Combined input costs in the horticulture sector have risen by 40% since 2021, according to a new report by Teagasc.

The fourth annual Teagasc Horticulture Crop Input Prices report outlined that input price inflation in the horticulture sector in Ireland has been significant in recent years.

Comparing input prices in January 2024 with 2023, sub-sectors of horticulture showed price inflation across many inputs, with some exceptions such as energy.

Labour

In 2024, the standout issue for horticulture is labour costs and this is a key driver of overall input price inflation, the report said.

Labour represents on average 42% of total input costs for most sub-sectors of horticulture.

As an input, labour has increased by between 12.5% and 24.3% depending on the sub-sector.

Head of Teagasc’s horticulture development department Dermot Callaghan said a response is needed to ensure the viability of the horticulture sector into the future.

“Margin over costs for Irish horticultural producers will need to improve to incentivise investment and allow for generational renewal of businesses.

“A market response will be required to underpin the economic and environmental sustainability of Irish horticultural production into the future,” he said.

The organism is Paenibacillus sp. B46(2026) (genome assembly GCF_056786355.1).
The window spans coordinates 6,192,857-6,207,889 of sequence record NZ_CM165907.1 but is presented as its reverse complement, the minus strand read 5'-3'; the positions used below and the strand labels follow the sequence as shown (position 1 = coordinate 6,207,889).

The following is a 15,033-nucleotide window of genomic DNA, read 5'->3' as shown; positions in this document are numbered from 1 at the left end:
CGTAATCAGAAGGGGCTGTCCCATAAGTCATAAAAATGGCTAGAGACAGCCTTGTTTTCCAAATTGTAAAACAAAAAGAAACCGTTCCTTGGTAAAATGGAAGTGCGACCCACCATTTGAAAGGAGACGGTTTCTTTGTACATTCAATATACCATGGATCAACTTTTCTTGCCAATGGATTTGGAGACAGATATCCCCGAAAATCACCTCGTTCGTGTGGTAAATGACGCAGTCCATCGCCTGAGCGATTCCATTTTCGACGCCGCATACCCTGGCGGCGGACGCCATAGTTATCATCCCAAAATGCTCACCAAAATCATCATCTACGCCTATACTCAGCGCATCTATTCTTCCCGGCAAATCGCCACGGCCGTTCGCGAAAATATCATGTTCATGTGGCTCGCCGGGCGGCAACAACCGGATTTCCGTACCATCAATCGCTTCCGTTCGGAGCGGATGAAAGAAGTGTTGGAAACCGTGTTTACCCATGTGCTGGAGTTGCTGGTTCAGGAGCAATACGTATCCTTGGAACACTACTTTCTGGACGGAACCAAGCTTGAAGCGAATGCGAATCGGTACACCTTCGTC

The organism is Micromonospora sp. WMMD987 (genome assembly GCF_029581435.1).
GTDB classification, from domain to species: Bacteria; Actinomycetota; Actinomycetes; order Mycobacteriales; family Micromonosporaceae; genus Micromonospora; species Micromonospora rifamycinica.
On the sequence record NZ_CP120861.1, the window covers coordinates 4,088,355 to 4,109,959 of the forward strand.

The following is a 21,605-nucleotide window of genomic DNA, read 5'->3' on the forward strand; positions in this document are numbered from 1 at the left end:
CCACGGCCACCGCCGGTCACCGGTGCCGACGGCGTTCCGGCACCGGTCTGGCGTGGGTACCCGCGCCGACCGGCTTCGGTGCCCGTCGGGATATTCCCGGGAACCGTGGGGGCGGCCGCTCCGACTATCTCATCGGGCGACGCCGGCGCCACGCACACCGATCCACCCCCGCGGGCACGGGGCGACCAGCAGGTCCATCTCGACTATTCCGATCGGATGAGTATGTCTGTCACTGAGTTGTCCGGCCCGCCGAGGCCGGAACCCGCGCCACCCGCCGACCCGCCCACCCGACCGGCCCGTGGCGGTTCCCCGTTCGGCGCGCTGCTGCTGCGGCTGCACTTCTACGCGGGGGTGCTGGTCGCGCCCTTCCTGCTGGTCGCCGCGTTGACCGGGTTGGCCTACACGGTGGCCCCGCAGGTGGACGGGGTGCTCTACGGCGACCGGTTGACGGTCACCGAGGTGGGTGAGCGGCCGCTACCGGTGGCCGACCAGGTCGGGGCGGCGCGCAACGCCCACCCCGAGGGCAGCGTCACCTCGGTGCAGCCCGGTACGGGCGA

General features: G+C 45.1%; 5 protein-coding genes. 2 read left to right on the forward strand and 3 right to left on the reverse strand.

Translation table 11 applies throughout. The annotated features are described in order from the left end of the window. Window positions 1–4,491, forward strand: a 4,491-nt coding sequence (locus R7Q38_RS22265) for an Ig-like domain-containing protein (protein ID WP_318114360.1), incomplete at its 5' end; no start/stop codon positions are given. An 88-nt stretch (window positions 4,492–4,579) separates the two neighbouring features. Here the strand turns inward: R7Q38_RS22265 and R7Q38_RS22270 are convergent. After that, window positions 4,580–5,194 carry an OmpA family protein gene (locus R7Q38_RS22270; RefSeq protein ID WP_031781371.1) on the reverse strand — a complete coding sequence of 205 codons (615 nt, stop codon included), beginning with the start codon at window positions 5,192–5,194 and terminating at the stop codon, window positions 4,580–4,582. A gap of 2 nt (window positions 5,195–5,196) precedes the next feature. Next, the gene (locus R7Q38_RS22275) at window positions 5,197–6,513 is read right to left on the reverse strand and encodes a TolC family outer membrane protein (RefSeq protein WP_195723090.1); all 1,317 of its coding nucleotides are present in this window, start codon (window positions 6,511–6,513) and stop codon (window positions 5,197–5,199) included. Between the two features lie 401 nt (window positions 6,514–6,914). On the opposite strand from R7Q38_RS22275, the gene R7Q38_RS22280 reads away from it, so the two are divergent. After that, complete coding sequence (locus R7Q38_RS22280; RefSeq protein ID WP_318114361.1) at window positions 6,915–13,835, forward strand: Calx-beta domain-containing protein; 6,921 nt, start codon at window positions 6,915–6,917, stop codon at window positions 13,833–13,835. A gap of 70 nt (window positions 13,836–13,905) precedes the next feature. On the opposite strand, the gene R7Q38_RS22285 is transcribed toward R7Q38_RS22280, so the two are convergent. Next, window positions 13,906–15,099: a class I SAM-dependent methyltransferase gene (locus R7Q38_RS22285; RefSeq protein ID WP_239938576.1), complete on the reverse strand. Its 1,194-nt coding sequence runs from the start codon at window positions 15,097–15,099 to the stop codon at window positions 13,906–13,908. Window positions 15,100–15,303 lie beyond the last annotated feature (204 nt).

Sub-sectors

Mushrooms was the sub-sector that saw the highest inflation rate of input prices, a 12.8% increase when comparing March 2023 with January 2024.

This was followed by a 6.3% rise in input price inflation for top fruit (such as apples), a 5.1% increase in vegetables and a 4.5% rise in protected salad crops, in the same time frame.

The input price inflation of soft fruit (such as strawberries) increased by 4.3% when comparing March 2023 with January 2024.

High wire crops (such as tomatoes) saw the lowest input price inflation in this time period at 0.3%.

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Fourth-largest commodity sector

The horticulture sector as a whole has a farmgate value of €521m, making it the fourth-largest commodity sector in Ireland after dairy, beef and pigs in terms of gross agricultural commodity output value.

The horticulture sector covers plant and food horticulture.

Horticulture food includes mushrooms, potatoes, field vegetables, soft fruit, protected crops and outdoor fruit.

Amenity horticulture includes nursery stock, protected crops, cut foliage, outdoor flowers and bulbs.

The operating environment for Irish horticulture producers is constantly evolving, the report outlined.

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“While Brexit, COVID-19 and the Russian invasion of the Ukraine characterised the commentary on input prices during 2021 to 2023, this year the commentary emphasises the subject of climate change, specifically the increased frequency and spatial pattern of extreme weather leading to difficult growing conditions right through from plant establishment to harvesting,” it said.